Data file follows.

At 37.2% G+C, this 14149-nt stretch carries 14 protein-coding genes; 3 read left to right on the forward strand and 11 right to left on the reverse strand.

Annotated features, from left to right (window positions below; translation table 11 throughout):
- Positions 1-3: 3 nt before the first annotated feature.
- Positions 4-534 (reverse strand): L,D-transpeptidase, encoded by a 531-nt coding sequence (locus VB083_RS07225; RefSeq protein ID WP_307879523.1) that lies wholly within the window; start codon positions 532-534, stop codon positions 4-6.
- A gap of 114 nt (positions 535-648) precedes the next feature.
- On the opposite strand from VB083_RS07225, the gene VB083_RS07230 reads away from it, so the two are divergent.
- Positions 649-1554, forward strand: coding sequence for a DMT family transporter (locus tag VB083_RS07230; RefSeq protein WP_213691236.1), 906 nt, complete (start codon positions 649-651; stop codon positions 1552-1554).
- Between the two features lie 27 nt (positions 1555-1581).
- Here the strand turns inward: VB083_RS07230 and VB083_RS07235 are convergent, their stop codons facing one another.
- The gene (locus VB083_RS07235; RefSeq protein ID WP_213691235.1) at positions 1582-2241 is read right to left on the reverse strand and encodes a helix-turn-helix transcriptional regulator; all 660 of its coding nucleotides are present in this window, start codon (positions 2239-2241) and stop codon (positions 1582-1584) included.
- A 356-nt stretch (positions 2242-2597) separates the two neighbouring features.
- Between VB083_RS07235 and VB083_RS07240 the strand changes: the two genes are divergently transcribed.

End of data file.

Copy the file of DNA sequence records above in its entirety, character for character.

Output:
At 37.2% G+C, this 14149-nt stretch carries 14 protein-coding genes; 3 read left to right on the forward strand and 11 right to left on the reverse strand.

Annotated features, from left to right (window positions below; translation table 11 throughout):
- Positions 1-3: 3 nt before the first annotated feature.
- Positions 4-534 (reverse strand): L,D-transpeptidase, encoded by a 531-nt coding sequence (locus VB083_RS07225; RefSeq protein ID WP_307879523.1) that lies wholly within the window; start codon positions 532-534, stop codon positions 4-6.
- A gap of 114 nt (positions 535-648) precedes the next feature.
- On the opposite strand from VB083_RS07225, the gene VB083_RS07230 reads away from it, so the two are divergent.
- Positions 649-1554, forward strand: coding sequence for a DMT family transporter (locus tag VB083_RS07230; RefSeq protein WP_213691236.1), 906 nt, complete (start codon positions 649-651; stop codon positions 1552-1554).
- Between the two features lie 27 nt (positions 1555-1581).
- Here the strand turns inward: VB083_RS07230 and VB083_RS07235 are convergent, their stop codons facing one another.
- The gene (locus VB083_RS07235; RefSeq protein ID WP_213691235.1) at positions 1582-2241 is read right to left on the reverse strand and encodes a helix-turn-helix transcriptional regulator; all 660 of its coding nucleotides are present in this window, start codon (positions 2239-2241) and stop codon (positions 1582-1584) included.
- A 356-nt stretch (positions 2242-2597) separates the two neighbouring features.
- Between VB083_RS07235 and VB083_RS07240 the strand changes: the two genes are divergently transcribed.